In fact, you can do it, with a Registry hack. It'll let you put just the folders of your choosing on the left side of the Open dialog box. Note that when you do this, it will affect XP applications such as Notepad and Paint that use the Open and Save common dialog boxes. However, it won't affect Microsoft Office applications and other applications that don't use the common dialog boxes.
TIP: If you want to change the dialog "frequently used" folders for Microsoft Word, try Woody Leonhard's Place Bar Customizer, one of many useful utilities from http://www.wopr.com/.
Run the Registry Editor and go to HKEY_CURRENT_USER\Software\Microsoft\Windows\CurrentVersion\Policies\comdlg32. This is the key that determines how common dialog boxes are handled. You're going to create a subkey that will create a customized location for the folders, and then give that subkey a series of values, each of which will define a folder location.
To start, create a new subkey underneath HKEY_CURRENT_USER\Software\Microsoft\Windows\CurrentVersion\Policies\comdlg32 called Placesbar, and create a String value for it named Place0. Give Place0 a value of the topmost folder that you want to appear on the Open dialog box-e.g., C:\Projects.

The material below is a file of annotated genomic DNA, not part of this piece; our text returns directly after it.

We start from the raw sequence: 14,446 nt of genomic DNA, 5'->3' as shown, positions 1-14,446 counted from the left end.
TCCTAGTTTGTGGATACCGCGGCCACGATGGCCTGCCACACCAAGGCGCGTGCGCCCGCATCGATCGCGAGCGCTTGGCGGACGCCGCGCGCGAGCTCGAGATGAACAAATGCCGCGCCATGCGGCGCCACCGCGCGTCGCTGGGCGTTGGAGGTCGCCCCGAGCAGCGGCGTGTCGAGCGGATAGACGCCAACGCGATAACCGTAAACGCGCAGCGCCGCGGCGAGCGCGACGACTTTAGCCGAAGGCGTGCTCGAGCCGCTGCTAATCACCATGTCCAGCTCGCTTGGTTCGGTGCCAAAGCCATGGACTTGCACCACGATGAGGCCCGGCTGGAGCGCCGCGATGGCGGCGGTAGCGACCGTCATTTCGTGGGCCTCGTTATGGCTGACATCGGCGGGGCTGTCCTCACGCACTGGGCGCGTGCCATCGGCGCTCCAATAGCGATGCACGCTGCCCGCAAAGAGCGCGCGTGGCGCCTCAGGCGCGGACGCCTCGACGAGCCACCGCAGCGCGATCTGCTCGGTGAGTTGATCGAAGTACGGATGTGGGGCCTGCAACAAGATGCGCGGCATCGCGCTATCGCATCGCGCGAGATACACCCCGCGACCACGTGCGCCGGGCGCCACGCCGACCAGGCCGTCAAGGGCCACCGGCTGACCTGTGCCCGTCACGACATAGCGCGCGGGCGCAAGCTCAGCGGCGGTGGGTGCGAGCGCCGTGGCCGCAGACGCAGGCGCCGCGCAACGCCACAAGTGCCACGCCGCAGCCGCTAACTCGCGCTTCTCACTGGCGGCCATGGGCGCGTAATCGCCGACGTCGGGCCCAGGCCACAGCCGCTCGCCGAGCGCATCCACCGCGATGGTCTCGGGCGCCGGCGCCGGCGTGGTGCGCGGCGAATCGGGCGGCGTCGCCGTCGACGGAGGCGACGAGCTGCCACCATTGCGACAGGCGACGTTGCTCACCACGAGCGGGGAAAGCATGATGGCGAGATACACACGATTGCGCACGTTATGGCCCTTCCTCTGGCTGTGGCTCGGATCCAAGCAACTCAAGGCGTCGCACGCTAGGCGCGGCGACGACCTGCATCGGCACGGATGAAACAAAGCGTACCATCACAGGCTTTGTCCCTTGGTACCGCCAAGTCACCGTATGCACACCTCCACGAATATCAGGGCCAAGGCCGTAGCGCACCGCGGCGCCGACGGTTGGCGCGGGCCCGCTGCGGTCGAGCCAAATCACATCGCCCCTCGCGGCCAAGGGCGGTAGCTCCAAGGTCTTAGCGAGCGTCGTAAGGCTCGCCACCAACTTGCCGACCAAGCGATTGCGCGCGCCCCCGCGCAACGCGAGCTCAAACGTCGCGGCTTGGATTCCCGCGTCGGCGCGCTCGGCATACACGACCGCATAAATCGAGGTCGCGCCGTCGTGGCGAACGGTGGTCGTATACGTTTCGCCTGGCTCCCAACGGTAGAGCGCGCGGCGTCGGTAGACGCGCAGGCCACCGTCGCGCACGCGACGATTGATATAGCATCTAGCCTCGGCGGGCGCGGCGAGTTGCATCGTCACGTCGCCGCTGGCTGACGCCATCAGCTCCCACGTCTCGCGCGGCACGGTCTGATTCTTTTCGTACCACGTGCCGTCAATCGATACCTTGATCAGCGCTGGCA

Next, create another String value for Placesbar called Place1. Give it a value of the second folder that you want to appear on the Open dialog box. You can put up to five icons on the Open dialog box, so create new String values up to Place4 and give them values as outlined in the previous steps. When you're done, exit the Registry. You won't have to reboot for the changes to take effect
If you want no folders to appear in common open dialog boxes, you can do that as well. In HKEY_CURRENT_USER\Software\Microsoft\Windows\CurrentVersion\Policies\comdlg32 create a new DWORD value called NoPlacesBar and give it a value of 1. Exit the Registry. If you want the folders back, either delete NoPlacesBar or give it a value of 0.
Turn Off System Beeps